Odd parent out: how it feels when your kid isn't anything like you at all

March 26 | Guest post by Michele Yulo
wishing for a rainbow.
Photo by morgwnmakespeace.

Isn't it interesting how we struggle with our own identities through our children? We want them to be like us. By that, I mean, our vision of who we are — you know, all the good stuff. I know that as my own daughter has grown and developed her unique sense of self, her individuality, her very strong-willed personality, I have always looked for those moments of me in her.

Maybe this is partially due to the fact that she is practically my husband's born-again twin (my husband is already a twin, by the way). She looks so much like him it's eerie sometimes. Once in a very blue moon, others will say, "Oh! I see you in her now!" She'll turn a certain way, or give a little look — sometimes I see it in pictures. She has some olive green in her eyes — they are not completely brown like my husband's and I think, "There I am."

I even went to the baby pictures to find one of me that seemed to resemble her as if to say, "See…we are alike!"

When she was three and began emulating everything my husband (who is a carpenter) did, wore, ate, said, it practically broke my heart. Each day, I hoped she would want to be more like me and less like him. And each day I made that wish, I would ask myself, "Why?" Wasn't I being completely selfish? Or was this simply a mom issue?

It was not an issue for my husband who LOVED that she wanted to be like him. She was his "little buddy" running around with a tool belt on and climbing up and down ladders, hammering a nail with her work boots on. And I could only sit back and watch. My husband and I discussed this one day. I asked him, "What if we'd had a little boy who wanted to be just like me? Would that bother you?" This gave him pause. He wasn't sure about that, he had said. So… maybe it's not just a mom thing.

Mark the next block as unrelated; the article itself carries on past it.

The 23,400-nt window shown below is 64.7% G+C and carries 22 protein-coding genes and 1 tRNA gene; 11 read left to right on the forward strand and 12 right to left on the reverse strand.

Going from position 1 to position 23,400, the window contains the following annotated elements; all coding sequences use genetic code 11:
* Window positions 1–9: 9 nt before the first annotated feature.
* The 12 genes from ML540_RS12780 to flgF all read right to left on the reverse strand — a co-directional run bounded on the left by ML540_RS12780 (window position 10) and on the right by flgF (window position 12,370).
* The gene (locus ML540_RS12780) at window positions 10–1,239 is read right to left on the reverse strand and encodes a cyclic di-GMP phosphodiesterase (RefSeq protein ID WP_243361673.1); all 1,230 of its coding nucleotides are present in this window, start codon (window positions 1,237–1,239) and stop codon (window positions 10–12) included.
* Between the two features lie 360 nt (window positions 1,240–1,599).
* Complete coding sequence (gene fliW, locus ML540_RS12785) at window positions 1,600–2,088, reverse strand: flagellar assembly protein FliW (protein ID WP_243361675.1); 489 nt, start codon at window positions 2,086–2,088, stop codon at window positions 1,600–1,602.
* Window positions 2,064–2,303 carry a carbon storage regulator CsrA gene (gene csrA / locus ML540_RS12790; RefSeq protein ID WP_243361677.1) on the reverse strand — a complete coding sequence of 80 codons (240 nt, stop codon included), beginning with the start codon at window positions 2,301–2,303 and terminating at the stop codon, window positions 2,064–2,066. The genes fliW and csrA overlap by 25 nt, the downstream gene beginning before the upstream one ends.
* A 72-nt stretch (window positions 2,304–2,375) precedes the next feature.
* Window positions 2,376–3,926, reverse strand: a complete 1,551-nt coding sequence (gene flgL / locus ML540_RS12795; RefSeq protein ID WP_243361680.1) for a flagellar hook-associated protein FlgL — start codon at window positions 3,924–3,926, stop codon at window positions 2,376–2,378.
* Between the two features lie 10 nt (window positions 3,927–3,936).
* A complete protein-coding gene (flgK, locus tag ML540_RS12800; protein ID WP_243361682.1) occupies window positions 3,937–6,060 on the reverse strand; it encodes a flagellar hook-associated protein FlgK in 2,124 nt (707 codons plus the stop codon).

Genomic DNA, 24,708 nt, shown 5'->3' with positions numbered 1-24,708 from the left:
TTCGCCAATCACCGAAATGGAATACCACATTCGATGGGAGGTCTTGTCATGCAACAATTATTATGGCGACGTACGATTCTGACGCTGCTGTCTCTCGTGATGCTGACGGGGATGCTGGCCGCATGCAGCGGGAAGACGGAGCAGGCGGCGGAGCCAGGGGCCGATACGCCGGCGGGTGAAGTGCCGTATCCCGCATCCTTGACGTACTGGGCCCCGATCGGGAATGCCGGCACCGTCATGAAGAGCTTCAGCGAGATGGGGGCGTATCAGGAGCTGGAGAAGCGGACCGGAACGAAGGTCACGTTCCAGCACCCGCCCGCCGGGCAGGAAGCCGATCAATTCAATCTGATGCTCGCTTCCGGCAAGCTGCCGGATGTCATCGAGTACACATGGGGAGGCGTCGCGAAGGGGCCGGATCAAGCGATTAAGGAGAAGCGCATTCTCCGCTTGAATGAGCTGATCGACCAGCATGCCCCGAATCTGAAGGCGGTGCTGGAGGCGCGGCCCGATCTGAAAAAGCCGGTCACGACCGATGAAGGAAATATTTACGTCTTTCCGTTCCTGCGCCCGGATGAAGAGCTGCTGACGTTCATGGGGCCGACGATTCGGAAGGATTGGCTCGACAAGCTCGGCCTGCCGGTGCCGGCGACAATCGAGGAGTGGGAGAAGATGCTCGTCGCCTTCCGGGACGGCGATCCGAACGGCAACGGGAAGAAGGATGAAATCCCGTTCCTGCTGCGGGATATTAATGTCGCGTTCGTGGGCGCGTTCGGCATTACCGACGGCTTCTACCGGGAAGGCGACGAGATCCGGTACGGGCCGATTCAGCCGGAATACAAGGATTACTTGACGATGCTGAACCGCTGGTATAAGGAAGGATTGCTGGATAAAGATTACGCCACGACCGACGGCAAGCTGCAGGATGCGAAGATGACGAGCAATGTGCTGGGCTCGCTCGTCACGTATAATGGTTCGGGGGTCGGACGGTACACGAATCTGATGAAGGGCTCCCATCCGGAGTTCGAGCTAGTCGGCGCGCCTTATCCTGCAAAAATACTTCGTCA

But I'm not going to lie. My daughter's seeming rejection of me hurt like hell. Regardless, I knew I had to get over myself. I knew that my daughter would be better off if I simply let her be her true self and not force her in any one direction. So that's what I did, and in the process I realized something: I actually don't want her to be exactly like me.

Of course, I believe I have many, many positive things to offer her in terms of being a role model; but, truth be told, I hope she goes in a completely different direction than I did. She has the world stretched out in front of her with opportunities that I never had. She is already an accomplished musician (for six years old), a straight-A student, a lover of tools and building. She may be an engineer, a scientist, president!

But I'm starting to believe that being the odd parent out can be enlightening and liberating because it provides an opportunity for personal growth on many levels. There is no doubt that I think very differently now because of her. And even though I know that as she continues to learn and grow there is a good chance she will be more like me, I also know that it's not about me — and that's a good thing.

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